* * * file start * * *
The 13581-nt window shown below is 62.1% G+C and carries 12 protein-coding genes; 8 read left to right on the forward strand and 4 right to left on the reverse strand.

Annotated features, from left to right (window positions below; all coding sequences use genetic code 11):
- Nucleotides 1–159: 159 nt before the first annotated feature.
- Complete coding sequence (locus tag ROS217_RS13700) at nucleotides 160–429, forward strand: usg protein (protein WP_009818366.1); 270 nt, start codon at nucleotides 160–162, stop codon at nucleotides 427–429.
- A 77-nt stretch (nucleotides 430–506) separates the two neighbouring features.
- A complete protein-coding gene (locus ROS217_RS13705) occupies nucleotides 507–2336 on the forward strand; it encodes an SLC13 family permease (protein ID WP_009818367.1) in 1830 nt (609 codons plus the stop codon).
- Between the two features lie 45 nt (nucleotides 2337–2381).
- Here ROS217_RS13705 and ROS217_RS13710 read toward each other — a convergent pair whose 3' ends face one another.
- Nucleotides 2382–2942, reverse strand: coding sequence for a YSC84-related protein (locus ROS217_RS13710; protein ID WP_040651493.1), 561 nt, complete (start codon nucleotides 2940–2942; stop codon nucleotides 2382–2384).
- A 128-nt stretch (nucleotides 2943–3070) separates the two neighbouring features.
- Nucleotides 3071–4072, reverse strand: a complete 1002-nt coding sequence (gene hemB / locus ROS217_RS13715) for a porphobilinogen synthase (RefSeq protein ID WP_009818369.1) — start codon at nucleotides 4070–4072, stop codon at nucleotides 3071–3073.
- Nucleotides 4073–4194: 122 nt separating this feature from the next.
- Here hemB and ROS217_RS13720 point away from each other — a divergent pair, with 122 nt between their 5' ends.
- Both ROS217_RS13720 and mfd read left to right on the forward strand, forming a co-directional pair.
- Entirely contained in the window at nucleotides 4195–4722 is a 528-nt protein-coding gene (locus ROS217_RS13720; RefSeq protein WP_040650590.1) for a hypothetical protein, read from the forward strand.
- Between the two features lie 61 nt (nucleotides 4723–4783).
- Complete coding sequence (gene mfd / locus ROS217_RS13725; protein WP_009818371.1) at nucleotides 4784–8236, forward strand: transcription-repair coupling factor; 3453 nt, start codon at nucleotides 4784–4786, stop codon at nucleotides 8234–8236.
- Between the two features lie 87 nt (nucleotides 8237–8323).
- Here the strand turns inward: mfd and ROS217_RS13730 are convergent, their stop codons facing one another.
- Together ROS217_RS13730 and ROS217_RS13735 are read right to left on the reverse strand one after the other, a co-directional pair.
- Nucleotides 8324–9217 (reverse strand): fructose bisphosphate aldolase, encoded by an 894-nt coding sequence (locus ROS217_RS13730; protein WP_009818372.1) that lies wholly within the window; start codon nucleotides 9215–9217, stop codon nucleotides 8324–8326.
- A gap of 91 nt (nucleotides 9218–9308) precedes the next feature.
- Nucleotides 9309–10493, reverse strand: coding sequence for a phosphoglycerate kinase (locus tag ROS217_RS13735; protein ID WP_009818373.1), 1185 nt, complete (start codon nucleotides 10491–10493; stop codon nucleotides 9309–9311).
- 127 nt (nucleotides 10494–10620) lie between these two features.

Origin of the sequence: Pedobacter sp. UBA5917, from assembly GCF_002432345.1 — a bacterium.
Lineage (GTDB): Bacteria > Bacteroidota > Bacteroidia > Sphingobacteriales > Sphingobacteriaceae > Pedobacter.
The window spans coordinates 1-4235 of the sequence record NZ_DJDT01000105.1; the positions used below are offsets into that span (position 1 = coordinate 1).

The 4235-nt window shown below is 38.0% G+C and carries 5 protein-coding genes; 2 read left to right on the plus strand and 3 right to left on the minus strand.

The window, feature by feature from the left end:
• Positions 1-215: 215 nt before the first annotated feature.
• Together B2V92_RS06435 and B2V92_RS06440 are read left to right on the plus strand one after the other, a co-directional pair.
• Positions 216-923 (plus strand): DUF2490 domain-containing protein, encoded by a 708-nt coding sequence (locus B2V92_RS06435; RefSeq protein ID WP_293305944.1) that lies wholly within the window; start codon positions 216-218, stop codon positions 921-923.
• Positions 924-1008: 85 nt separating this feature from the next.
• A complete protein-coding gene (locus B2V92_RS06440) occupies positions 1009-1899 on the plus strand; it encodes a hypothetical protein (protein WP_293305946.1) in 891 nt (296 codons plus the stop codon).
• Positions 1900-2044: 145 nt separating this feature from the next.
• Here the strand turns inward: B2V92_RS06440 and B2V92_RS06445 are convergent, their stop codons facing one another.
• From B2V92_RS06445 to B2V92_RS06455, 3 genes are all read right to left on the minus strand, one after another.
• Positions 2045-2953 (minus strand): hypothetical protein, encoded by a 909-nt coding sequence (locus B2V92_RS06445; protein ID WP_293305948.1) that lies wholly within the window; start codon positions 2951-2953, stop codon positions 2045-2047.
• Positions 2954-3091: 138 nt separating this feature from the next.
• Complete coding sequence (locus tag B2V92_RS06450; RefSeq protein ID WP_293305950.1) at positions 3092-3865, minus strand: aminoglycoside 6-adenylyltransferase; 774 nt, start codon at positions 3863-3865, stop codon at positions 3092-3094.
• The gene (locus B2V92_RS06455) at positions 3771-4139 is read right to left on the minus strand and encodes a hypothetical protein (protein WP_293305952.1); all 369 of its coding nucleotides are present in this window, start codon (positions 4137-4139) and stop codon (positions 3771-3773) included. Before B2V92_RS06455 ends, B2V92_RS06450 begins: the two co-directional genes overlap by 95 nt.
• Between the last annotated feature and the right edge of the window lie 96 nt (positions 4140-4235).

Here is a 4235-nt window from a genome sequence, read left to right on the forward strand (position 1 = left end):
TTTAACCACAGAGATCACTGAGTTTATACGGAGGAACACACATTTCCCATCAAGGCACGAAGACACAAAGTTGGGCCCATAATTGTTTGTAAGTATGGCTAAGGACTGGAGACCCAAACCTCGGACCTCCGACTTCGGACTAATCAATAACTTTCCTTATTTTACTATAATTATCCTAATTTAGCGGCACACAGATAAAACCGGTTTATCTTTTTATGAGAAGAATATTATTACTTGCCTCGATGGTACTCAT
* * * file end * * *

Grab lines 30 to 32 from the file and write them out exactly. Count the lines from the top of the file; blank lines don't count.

• Positions 1-215: 215 nt before the first annotated feature.
• Together B2V92_RS06435 and B2V92_RS06440 are read left to right on the plus strand one after the other, a co-directional pair.
• Positions 216-923 (plus strand): DUF2490 domain-containing protein, encoded by a 708-nt coding sequence (locus B2V92_RS06435; RefSeq protein ID WP_293305944.1) that lies wholly within the window; start codon positions 216-218, stop codon positions 921-923.